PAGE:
Brillia is a unique combination of antibody science and homeopathic formulation. The active ingredient of Brillia is antibodies to the brain-specific S100 protein (S100B). This protein is an important regulator of many different intracellular and extracellular brain processes, e.g. various enzymes activities, calcium homeostasis, communication between neurons, etc. Since almost all mental and neurological diseases as well as temporal stress-induced conditions are accompanied by disturbance of the above-mentioned processes, especially communication between neurons, the normalization of these processes is considered to be a prospective way to treat people with such undesirable conditions. Brillia is an antibody conjugated to the S100B protein and does not alter the concentration of the S100B protein in the bloodstream. Brillia’s efficacy stems from its ability to regulate the activity of the S100B protein and does not alter its concentration. In order for a protein to have an effect in the body, it needs to bind to its target, such as an enzyme. Proteins have very specific conformations that ensure that only the correct protein binds to the correct target molecule. Once the protein correctly orients itself into the active site of the target molecule, this is when the protein causes an effect in the body. When Brillia binds to the S100B protein, the overall shape of the protein is altered, hindering its ability to bind to its target molecule and thereby controlling its activity in the body. In short, Brillia stops the S100B protein from acting in the body by changing its shape, consequently regulating levels of anxiety and hyperactivity.
Inactive Ingredients: Lactose monohydrate, magnesium stearate, microcrystalline cellulose. Does not contain artiﬁcial colors or artificial ﬂavors.
Food Allergy Warning: This product contains lactose. Brillia is gluten free and nut free.
About active ingredients, the website tells us this:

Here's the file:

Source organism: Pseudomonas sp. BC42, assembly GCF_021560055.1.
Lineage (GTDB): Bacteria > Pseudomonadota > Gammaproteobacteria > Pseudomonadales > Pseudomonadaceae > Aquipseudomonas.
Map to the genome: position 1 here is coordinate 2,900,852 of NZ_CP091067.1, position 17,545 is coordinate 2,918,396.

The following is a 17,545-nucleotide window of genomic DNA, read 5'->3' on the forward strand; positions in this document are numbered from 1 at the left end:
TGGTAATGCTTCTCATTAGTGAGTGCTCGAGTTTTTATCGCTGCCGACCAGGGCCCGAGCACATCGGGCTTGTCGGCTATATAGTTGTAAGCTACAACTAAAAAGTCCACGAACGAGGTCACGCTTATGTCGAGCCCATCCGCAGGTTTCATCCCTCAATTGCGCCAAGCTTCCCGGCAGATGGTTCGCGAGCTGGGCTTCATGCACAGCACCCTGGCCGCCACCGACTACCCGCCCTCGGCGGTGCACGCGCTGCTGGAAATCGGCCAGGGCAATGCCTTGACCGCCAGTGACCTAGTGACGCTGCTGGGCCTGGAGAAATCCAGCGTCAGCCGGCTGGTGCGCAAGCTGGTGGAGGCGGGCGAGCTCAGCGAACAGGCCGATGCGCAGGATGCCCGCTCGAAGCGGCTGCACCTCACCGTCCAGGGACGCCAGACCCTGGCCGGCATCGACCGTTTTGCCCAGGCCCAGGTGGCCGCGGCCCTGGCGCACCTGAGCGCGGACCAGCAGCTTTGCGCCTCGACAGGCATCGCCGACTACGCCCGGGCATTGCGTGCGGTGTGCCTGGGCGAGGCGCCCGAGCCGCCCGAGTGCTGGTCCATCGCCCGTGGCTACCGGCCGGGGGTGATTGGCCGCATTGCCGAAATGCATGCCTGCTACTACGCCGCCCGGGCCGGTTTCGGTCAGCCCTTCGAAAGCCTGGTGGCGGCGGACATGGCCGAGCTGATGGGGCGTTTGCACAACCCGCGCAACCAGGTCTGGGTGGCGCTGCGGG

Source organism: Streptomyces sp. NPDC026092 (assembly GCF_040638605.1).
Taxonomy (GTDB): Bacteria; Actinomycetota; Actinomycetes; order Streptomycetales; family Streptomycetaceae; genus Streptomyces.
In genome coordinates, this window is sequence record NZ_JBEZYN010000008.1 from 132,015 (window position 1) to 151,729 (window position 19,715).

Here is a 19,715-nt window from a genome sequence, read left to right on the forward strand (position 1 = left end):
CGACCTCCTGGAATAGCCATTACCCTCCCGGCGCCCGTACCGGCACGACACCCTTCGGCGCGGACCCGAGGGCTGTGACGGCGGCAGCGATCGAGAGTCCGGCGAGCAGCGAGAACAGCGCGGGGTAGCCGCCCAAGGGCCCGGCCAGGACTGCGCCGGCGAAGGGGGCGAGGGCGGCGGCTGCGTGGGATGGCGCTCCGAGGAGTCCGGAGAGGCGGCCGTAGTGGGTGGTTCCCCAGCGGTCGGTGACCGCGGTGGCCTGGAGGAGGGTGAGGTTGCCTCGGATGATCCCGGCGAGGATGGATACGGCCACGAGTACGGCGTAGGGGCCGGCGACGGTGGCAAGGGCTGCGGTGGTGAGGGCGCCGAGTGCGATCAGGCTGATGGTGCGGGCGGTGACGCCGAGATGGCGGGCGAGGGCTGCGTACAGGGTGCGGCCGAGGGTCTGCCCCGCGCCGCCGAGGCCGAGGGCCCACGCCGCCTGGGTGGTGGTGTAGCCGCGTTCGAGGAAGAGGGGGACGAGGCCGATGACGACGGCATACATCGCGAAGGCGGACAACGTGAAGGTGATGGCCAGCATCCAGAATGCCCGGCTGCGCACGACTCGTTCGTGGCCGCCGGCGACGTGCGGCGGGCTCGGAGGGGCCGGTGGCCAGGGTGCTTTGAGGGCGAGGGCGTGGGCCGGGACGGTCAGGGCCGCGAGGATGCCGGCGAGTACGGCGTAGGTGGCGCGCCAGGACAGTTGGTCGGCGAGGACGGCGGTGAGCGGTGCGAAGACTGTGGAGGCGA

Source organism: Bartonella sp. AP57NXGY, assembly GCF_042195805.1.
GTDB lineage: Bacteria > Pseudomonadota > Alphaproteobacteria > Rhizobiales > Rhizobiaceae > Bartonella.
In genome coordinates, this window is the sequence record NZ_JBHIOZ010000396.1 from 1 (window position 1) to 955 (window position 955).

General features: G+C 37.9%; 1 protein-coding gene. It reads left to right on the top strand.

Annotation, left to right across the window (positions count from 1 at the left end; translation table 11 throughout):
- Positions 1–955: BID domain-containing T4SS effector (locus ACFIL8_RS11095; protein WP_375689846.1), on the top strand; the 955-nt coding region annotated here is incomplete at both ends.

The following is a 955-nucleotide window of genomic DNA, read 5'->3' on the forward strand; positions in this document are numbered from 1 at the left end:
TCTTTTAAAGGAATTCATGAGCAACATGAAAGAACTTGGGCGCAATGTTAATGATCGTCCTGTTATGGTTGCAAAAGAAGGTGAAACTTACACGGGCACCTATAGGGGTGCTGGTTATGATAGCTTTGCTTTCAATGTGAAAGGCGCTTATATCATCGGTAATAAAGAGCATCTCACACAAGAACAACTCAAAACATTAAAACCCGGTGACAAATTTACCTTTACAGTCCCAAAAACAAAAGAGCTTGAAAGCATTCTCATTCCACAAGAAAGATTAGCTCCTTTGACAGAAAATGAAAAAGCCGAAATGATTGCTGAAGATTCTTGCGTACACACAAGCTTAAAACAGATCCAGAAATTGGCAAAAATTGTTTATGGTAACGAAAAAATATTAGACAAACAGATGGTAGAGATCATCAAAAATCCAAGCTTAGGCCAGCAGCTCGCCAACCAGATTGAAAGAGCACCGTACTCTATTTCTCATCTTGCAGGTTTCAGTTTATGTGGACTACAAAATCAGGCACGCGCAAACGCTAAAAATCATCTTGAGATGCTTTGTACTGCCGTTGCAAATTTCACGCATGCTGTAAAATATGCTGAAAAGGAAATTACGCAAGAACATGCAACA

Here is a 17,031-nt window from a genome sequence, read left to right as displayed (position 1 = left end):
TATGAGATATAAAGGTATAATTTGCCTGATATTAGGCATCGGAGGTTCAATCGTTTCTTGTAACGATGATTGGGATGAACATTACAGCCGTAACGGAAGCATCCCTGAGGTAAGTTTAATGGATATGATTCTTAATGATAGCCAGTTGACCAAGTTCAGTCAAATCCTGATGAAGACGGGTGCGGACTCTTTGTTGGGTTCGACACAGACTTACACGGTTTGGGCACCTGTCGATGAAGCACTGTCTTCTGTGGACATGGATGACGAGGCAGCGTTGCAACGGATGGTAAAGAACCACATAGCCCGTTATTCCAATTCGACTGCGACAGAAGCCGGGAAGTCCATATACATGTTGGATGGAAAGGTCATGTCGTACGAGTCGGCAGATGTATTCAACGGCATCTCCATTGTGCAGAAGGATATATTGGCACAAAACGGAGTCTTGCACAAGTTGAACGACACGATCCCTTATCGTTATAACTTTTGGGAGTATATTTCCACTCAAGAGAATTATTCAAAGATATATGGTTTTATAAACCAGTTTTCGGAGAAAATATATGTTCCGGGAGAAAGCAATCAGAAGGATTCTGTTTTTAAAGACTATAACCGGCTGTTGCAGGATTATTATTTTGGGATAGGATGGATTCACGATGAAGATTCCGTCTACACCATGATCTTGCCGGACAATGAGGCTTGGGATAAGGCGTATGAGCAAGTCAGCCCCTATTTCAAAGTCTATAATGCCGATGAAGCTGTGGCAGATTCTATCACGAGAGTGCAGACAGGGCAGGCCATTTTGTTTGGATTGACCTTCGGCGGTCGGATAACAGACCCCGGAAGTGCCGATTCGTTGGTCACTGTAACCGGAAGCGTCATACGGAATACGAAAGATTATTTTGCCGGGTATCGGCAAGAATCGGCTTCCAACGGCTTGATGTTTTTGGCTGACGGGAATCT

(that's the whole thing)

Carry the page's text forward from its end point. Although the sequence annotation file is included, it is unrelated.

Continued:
Let’s start off with the active ingredient, registered with the FDA as Lapine S-100B immune globulin. Now we know this name can be intimidating, so we are going to break it down for you. Working backwards, “immune globulin” is just the “sciency” way of saying “antibody”, and don’t worry, we will get into what an antibody actually is in just a second. Next, “S-100B” is the name of the protein the antibody is designed to recognize in the body. Lastly, “Lapine” is just a descriptor of the origin of the antibody, just like the millions of other antibodies used each and every day in laboratories all across the world.
So, what exactly is an antibody? Antibodies are a naturally occurring protein and component of our immune system that are individually programmed to target a very specific protein, in the case of Brillia, the S-100B protein. It is important to understand that antibodies are one of the most specific and targeted molecules in our bodies, resulting in zero off-target effects — meaning that antibodies specifically look for and attach to their target only. This is why Brillia has no harmful side effects, because it only interacts with the S-100B protein. Not only does Brillia have absolutely zero side effects, it also has no contraindications with any other medications or supplements your child may be taking. This is due to Brillia’s extremely high level of target specificity, meaning that Brillia is so well targeted to the S-100B protein, it won’t even think about touching anything else in the body, including any other drugs or supplements.